I sit here in the heart of an airplane. I watch men with bright orange vests and an orange glowing stick in each hand give the plane's pilot directions on this dark, wet night. My four children, young and free of care, have been handed over to trusted friends.
My dad will be the one to pick me up at the airport. My youngest looks so much like his mother.
We will make that long and winding trip to that small little North Dakota town just a little south of the Canadian border, the droplets of that same wet night speeding on past our periphery, forcing us to acknowledge the dark, hard road and the dark in front of us. All around us.
We drive to see the woman who has lived into her second century of life. His mother-in-law, my grandmother. She is ready to leave us.
My father has always been strong and secure; the only time I didn't think so was when I was in the 6th grade and he ripped his chin open on a low-standing tree while playing basketball with my brothers.
He is 71 and still bears the scar. "That is what happens if you live long enough," he says.
I was shocked to see him bleed.
I honestly don't even know what to do with these conflicting emotions about those who go before me being... well, bleedable. mortal. Human.
The comfort is this: what I think about it doesn't matter, because this isn't about me. I want my grandmother to die because it is the nature of things and because she cannot be healed on this earth.
Still, I do not want her to go.
I do not want to see her bleed, or to watch my father cry over her. I do not want to acknowledge that the same raw strength I see in him is the same raw strength that has been called forth generation after generation, in the letting-go moments.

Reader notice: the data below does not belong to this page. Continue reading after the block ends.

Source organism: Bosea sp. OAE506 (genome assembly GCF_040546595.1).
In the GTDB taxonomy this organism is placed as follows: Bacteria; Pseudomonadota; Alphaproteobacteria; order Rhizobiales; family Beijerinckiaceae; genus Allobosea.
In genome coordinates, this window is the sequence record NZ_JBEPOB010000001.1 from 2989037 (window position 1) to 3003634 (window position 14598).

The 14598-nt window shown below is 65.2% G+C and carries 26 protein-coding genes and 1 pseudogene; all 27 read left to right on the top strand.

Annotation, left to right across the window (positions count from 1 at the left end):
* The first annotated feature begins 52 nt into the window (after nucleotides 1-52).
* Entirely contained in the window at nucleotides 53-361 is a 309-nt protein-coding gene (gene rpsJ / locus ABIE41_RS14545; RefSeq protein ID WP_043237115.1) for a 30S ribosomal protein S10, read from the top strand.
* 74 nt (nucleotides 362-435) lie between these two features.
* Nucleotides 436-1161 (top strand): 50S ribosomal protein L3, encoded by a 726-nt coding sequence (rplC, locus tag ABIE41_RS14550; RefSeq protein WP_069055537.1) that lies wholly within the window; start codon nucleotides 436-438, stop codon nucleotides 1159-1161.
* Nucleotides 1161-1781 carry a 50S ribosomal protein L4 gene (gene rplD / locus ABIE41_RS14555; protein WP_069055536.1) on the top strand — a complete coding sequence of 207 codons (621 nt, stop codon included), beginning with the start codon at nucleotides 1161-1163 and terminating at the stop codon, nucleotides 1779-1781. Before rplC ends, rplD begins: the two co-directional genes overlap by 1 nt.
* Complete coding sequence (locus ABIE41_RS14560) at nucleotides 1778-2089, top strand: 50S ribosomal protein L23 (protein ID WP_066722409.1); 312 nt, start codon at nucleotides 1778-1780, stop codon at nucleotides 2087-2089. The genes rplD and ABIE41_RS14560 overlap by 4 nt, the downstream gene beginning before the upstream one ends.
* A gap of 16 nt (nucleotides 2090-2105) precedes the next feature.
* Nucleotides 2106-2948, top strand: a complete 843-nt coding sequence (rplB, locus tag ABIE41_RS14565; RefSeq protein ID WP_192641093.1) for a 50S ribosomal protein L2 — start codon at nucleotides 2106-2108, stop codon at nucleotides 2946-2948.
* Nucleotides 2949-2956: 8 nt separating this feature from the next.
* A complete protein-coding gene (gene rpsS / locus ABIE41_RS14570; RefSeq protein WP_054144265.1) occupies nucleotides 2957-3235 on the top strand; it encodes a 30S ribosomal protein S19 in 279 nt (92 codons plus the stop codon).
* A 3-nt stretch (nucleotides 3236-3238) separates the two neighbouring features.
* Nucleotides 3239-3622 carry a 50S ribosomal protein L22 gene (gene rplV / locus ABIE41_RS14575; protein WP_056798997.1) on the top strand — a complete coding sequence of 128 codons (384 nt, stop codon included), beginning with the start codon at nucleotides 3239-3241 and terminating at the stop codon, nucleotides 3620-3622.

The father teaching his son teaching his daughter to let go.
She will be free, you know. He knows this too, which is why tears fall freely from his eyes and onto her small, cold hands.
"You treated me like a son from the first day I met you," he sobs, I right along with him.
She smiles briefly and nods, almost imperceptibly.
It is enough.
The burden of being mortal will be lifted up, up and up off of her, a plane relinquishing itself of earth.
And there we all will stand, watchmen with flickering orange sticks to launch her into eternity.
My father has taught me so many things over the last 35 years. When I think of the most important one, it is that our parents do bleed. They are human. When it is time to let them go, we must play air man and lead them on down the runway, knowing full well that once the plane is gone the runway is littered with tears and memories.
Some day, no less than 30 years from now, of course, it will be me helping my father go. I will do it well, because he showed me how to do it.
Love, like anything worth doing at all, is selfless.
I know this, but I only know it because my father knew it first.
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